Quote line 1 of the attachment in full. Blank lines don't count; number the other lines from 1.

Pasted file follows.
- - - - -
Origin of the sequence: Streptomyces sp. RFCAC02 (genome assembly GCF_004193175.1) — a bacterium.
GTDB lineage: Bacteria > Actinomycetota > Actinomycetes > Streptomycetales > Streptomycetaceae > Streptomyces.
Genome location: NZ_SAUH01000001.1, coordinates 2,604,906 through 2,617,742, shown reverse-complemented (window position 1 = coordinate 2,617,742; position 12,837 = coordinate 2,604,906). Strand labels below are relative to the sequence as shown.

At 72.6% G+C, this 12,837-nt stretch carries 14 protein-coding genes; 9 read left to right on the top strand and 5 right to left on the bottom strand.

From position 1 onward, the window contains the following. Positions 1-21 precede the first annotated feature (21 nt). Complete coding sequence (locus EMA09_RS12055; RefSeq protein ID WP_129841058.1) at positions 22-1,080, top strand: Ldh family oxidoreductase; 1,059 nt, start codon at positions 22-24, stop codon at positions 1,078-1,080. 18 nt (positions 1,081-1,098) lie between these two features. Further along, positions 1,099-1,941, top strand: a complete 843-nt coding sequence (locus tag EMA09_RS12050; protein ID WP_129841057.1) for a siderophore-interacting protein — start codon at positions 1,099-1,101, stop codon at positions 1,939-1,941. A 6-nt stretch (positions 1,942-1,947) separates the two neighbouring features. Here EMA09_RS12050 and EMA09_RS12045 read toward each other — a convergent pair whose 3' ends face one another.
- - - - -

Origin of the sequence: Streptomyces sp. RFCAC02 (genome assembly GCF_004193175.1) — a bacterium.